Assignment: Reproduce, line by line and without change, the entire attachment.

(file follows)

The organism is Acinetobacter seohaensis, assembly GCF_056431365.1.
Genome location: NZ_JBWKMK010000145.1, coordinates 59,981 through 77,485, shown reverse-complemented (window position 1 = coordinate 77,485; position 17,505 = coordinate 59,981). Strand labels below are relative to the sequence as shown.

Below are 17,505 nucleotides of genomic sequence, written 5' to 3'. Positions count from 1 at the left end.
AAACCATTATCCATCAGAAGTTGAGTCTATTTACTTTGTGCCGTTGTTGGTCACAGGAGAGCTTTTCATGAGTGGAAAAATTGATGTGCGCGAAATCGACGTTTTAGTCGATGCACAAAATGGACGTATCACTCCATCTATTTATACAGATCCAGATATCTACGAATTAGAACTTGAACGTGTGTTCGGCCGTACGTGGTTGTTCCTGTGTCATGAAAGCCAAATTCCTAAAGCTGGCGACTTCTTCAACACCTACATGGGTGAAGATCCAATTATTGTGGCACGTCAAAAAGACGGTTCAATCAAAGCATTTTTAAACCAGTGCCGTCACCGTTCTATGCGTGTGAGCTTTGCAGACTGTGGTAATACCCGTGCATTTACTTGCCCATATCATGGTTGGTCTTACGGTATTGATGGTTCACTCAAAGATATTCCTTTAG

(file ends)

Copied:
The organism is Acinetobacter seohaensis, assembly GCF_056431365.1.
Genome location: NZ_JBWKMK010000145.1, coordinates 59,981 through 77,485, shown reverse-complemented (window position 1 = coordinate 77,485; position 17,505 = coordinate 59,981). Strand labels below are relative to the sequence as shown.

Below are 17,505 nucleotides of genomic sequence, written 5' to 3'. Positions count from 1 at the left end.
AAACCATTATCCATCAGAAGTTGAGTCTATTTACTTTGTGCCGTTGTTGGTCACAGGAGAGCTTTTCATGAGTGGAAAAATTGATGTGCGCGAAATCGACGTTTTAGTCGATGCACAAAATGGACGTATCACTCCATCTATTTATACAGATCCAGATATCTACGAATTAGAACTTGAACGTGTGTTCGGCCGTACGTGGTTGTTCCTGTGTCATGAAAGCCAAATTCCTAAAGCTGGCGACTTCTTCAACACCTACATGGGTGAAGATCCAATTATTGTGGCACGTCAAAAAGACGGTTCAATCAAAGCATTTTTAAACCAGTGCCGTCACCGTTCTATGCGTGTGAGCTTTGCAGACTGTGGTAATACCCGTGCATTTACTTGCCCATATCATGGTTGGTCTTACGGTATTGATGGTTCACTCAAAGATATTCCTTTAG